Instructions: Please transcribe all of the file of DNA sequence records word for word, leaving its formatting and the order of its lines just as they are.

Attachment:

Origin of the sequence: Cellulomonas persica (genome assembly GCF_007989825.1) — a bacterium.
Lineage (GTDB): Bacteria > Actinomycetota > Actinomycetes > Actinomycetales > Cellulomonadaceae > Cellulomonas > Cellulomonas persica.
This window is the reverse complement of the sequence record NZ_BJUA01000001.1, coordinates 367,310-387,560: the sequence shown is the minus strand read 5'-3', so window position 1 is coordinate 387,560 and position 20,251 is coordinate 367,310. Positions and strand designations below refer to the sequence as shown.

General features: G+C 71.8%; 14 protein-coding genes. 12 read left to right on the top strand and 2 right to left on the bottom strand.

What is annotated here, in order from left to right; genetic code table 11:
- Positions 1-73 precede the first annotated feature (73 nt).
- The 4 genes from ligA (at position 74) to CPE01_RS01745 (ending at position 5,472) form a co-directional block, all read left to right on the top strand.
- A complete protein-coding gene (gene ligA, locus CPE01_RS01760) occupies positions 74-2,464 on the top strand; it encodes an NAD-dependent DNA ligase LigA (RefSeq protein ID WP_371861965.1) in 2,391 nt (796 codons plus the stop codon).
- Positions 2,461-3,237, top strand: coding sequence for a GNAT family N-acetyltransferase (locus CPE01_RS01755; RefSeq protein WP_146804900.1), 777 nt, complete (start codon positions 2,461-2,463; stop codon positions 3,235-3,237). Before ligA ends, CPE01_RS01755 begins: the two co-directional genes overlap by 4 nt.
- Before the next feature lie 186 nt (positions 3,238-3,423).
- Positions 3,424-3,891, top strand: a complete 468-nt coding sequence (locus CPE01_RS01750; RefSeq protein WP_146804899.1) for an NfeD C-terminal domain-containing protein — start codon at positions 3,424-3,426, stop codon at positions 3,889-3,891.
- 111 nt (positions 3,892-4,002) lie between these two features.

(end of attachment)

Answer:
Origin of the sequence: Cellulomonas persica (genome assembly GCF_007989825.1) — a bacterium.
Lineage (GTDB): Bacteria > Actinomycetota > Actinomycetes > Actinomycetales > Cellulomonadaceae > Cellulomonas > Cellulomonas persica.
This window is the reverse complement of the sequence record NZ_BJUA01000001.1, coordinates 367,310-387,560: the sequence shown is the minus strand read 5'-3', so window position 1 is coordinate 387,560 and position 20,251 is coordinate 367,310. Positions and strand designations below refer to the sequence as shown.

General features: G+C 71.8%; 14 protein-coding genes. 12 read left to right on the top strand and 2 right to left on the bottom strand.

What is annotated here, in order from left to right; genetic code table 11:
- Positions 1-73 precede the first annotated feature (73 nt).
- The 4 genes from ligA (at position 74) to CPE01_RS01745 (ending at position 5,472) form a co-directional block, all read left to right on the top strand.
- A complete protein-coding gene (gene ligA, locus CPE01_RS01760) occupies positions 74-2,464 on the top strand; it encodes an NAD-dependent DNA ligase LigA (RefSeq protein ID WP_371861965.1) in 2,391 nt (796 codons plus the stop codon).
- Positions 2,461-3,237, top strand: coding sequence for a GNAT family N-acetyltransferase (locus CPE01_RS01755; RefSeq protein WP_146804900.1), 777 nt, complete (start codon positions 2,461-2,463; stop codon positions 3,235-3,237). Before ligA ends, CPE01_RS01755 begins: the two co-directional genes overlap by 4 nt.
- Before the next feature lie 186 nt (positions 3,238-3,423).
- Positions 3,424-3,891, top strand: a complete 468-nt coding sequence (locus CPE01_RS01750; RefSeq protein WP_146804899.1) for an NfeD C-terminal domain-containing protein — start codon at positions 3,424-3,426, stop codon at positions 3,889-3,891.
- 111 nt (positions 3,892-4,002) lie between these two features.